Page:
Ghislain and Marie David de Lossy appear to have come upon this genre relatively recently. Their career seems to have largely involved (human) portraiture, and they have worked for both Corbis and Getty (and still do). (This probably accounts for the decision to focus on a single subject in the landscape.) Mr. David de Lossy tells me, however, that he has had a lifetime of birding experience in Europe behind him and that when he turned to this type of nature photography he was motivated by two considerations: to add some creative technique to the genre and to avoid doing easy shots. These considerations undoubtedly formed the basis of an unstated aesthetic. In this regard I can’t help but compare a photo from the show with an acknowledged European masterpiece.
I don’t have a file of the photo and it is not on the de Lossy website (although another shot of the same kind of bird is found here), so you will have to take my description (or better yet see the show) of Mochuelo M (Bellmunt d’Urgell, Spain, 2013). The subject is the Little Owl (Athene noctua). The landscape is a rocky outcrop surrounded by new growth of various grasses. The spotted brown owl looks out from behind the grass, with one eye in full view, its right eye just barely. The little bird is perfectly secure in its environ. Of course, when the most famous rendering of this bird was done by Albrecht Dürer more than 600 years ago, the purpose was entirely different. Dürer’s version illustrates the time (and technique of the times) perfectly. The bird is examined in artificial surroundings, but the wild nature is emphasized by the talons, which clearly show its predatory nature. The bird looks down, almost as if in a sullen mood (perhaps for being out of its element). Dürer renders the portrait with intricate brushstrokes to simulate the texture of the feathers. It is a perfect representation of the Renaissance urge to examine nature as “types,” to separate it from the whole and to catalog it. The aesthetic of this show (and perhaps our time), however, is quite the opposite. The animals are not highlighted (except by focus). They are seen in situ, despite how difficult that makes it for the artist and the viewer. It no longer is something for our edification, but rather for our wonder. Our job is not to classify and learn but to marvel.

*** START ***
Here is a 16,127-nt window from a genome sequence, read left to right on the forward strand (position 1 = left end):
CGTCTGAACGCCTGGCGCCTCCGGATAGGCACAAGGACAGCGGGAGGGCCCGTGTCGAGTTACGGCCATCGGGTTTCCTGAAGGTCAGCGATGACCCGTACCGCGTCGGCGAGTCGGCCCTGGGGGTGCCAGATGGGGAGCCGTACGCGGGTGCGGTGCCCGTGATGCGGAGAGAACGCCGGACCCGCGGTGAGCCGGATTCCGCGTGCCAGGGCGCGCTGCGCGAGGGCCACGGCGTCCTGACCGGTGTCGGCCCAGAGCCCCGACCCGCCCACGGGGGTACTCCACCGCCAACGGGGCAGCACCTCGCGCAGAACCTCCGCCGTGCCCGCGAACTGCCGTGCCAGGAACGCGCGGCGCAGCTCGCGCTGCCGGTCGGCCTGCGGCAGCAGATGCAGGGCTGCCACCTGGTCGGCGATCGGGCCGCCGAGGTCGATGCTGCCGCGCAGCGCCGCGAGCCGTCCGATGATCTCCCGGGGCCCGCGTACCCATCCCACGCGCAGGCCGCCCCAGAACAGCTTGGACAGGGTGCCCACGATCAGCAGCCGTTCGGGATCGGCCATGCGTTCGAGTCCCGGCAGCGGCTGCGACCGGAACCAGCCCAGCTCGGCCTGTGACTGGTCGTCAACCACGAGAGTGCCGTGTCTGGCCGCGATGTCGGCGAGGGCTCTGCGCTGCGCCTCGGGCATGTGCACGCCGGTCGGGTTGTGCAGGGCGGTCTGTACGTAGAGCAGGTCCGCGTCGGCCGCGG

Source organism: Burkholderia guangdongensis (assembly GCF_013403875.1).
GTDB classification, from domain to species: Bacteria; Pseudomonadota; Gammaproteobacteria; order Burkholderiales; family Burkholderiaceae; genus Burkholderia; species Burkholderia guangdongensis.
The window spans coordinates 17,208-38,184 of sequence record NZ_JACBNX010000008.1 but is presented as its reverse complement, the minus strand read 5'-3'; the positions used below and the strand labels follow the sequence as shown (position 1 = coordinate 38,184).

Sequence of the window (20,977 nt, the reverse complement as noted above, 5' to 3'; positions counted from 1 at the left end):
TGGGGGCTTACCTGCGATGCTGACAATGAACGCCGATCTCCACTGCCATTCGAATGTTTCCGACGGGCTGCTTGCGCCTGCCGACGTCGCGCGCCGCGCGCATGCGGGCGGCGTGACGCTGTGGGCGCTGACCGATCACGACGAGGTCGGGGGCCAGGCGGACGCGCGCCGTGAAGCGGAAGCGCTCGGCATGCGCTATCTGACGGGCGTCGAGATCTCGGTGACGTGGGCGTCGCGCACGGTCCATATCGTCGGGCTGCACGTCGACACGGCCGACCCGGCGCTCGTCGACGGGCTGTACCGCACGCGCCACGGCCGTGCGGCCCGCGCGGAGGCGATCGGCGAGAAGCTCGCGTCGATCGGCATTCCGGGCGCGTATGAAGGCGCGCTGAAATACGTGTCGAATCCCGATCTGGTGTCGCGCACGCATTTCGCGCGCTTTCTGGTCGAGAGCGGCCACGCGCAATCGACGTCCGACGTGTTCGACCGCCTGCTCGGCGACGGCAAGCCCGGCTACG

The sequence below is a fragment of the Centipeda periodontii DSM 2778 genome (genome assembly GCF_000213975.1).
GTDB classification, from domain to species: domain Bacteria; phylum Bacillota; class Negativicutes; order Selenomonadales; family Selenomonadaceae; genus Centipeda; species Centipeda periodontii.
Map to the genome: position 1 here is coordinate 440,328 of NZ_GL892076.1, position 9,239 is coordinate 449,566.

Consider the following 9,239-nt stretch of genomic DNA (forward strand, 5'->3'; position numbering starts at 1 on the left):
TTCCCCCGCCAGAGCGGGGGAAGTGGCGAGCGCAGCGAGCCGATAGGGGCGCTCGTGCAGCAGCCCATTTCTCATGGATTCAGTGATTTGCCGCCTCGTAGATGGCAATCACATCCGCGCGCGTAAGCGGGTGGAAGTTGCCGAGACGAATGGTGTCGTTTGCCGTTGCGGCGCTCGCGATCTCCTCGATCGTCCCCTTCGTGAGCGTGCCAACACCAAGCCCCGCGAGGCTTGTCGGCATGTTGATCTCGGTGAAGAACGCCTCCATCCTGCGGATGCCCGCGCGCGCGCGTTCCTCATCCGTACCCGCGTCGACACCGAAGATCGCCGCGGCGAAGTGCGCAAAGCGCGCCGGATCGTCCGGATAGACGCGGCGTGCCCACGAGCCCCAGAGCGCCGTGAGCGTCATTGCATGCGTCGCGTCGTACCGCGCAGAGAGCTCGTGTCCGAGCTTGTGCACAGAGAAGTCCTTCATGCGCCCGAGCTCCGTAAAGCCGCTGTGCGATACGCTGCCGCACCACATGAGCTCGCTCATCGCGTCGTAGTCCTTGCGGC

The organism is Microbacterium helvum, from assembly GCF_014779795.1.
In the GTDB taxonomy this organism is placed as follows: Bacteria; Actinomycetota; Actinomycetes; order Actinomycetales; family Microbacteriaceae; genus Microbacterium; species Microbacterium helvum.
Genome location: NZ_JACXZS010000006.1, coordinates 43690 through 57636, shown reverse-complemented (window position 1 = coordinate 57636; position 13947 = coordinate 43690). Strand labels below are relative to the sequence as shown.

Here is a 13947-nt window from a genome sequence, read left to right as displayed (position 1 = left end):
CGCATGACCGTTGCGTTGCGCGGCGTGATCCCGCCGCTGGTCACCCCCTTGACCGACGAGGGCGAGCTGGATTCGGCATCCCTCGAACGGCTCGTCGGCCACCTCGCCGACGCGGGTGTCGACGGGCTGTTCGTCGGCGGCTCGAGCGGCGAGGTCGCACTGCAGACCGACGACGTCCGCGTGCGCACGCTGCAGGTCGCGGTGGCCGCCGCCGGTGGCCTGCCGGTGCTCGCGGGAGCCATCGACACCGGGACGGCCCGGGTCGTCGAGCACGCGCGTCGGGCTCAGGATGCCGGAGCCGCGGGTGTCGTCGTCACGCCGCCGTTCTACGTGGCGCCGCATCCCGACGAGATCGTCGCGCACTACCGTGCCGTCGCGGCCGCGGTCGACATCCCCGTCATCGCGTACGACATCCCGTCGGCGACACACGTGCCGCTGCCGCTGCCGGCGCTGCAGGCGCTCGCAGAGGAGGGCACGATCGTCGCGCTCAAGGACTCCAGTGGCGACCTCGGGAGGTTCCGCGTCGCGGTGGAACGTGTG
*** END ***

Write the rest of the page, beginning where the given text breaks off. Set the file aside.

The show is on view until February 1 and the prints are listed for sale. If you are in the city it is well worth your effort to see for yourself. Those unable can view a considerable number of the photos at the de Lossy “Not Alone” website. But I have to warn you that while it gives a sense of the prints, only physical inspection will do.
1In this exhibit the works were printed (by inkjet (?)) on Hahnemülle photo rag over dibond. [Return to text.]
2All the prints at the Soho Photo Gallery were 96.06 inches long and ranged from 25.29 to 39.37 inches tall. de Lossy told me that the prints were constrained by the size of the exhibition space and that at the last European show the prints were twice the size, without loss of resolution or deterioration of color. (The Vimeo video shows larger prints, but not ones in the Soho exhibition.) [Return to text.]